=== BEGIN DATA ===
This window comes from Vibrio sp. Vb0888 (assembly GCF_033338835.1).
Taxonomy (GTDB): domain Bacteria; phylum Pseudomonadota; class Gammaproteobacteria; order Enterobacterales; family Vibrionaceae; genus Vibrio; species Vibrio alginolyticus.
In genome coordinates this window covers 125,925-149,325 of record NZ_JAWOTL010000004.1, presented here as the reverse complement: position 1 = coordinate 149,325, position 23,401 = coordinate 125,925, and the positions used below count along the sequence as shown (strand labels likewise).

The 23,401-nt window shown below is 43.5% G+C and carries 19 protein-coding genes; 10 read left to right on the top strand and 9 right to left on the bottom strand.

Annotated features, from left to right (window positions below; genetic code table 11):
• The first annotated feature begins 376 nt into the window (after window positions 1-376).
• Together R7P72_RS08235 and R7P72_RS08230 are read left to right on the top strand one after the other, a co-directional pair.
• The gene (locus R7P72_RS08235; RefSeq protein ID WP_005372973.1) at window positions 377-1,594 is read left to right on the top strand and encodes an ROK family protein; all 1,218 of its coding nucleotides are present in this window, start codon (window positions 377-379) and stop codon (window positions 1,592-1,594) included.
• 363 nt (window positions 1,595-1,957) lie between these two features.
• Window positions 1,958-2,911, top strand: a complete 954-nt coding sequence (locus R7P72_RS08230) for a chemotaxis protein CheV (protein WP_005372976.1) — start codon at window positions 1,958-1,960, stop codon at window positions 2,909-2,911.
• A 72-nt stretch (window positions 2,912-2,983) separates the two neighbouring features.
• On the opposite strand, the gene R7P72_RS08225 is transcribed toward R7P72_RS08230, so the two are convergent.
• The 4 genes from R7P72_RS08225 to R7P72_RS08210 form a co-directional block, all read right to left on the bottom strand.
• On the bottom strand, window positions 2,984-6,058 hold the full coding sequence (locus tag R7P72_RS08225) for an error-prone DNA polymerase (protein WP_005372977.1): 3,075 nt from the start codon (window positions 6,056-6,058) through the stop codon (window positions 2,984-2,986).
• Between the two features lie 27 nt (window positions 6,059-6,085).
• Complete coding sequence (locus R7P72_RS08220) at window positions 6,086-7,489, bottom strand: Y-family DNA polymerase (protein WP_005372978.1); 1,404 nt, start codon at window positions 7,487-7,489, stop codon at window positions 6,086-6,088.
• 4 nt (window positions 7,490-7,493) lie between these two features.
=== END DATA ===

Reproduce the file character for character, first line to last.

This window comes from Vibrio sp. Vb0888 (assembly GCF_033338835.1).
Taxonomy (GTDB): domain Bacteria; phylum Pseudomonadota; class Gammaproteobacteria; order Enterobacterales; family Vibrionaceae; genus Vibrio; species Vibrio alginolyticus.
In genome coordinates this window covers 125,925-149,325 of record NZ_JAWOTL010000004.1, presented here as the reverse complement: position 1 = coordinate 149,325, position 23,401 = coordinate 125,925, and the positions used below count along the sequence as shown (strand labels likewise).

The 23,401-nt window shown below is 43.5% G+C and carries 19 protein-coding genes; 10 read left to right on the top strand and 9 right to left on the bottom strand.

Annotated features, from left to right (window positions below; genetic code table 11):
• The first annotated feature begins 376 nt into the window (after window positions 1-376).
• Together R7P72_RS08235 and R7P72_RS08230 are read left to right on the top strand one after the other, a co-directional pair.
• The gene (locus R7P72_RS08235; RefSeq protein ID WP_005372973.1) at window positions 377-1,594 is read left to right on the top strand and encodes an ROK family protein; all 1,218 of its coding nucleotides are present in this window, start codon (window positions 377-379) and stop codon (window positions 1,592-1,594) included.
• 363 nt (window positions 1,595-1,957) lie between these two features.
• Window positions 1,958-2,911, top strand: a complete 954-nt coding sequence (locus R7P72_RS08230) for a chemotaxis protein CheV (protein WP_005372976.1) — start codon at window positions 1,958-1,960, stop codon at window positions 2,909-2,911.
• A 72-nt stretch (window positions 2,912-2,983) separates the two neighbouring features.
• On the opposite strand, the gene R7P72_RS08225 is transcribed toward R7P72_RS08230, so the two are convergent.
• The 4 genes from R7P72_RS08225 to R7P72_RS08210 form a co-directional block, all read right to left on the bottom strand.
• On the bottom strand, window positions 2,984-6,058 hold the full coding sequence (locus tag R7P72_RS08225) for an error-prone DNA polymerase (protein WP_005372977.1): 3,075 nt from the start codon (window positions 6,056-6,058) through the stop codon (window positions 2,984-2,986).
• Between the two features lie 27 nt (window positions 6,059-6,085).
• Complete coding sequence (locus R7P72_RS08220) at window positions 6,086-7,489, bottom strand: Y-family DNA polymerase (protein WP_005372978.1); 1,404 nt, start codon at window positions 7,487-7,489, stop codon at window positions 6,086-6,088.
• 4 nt (window positions 7,490-7,493) lie between these two features.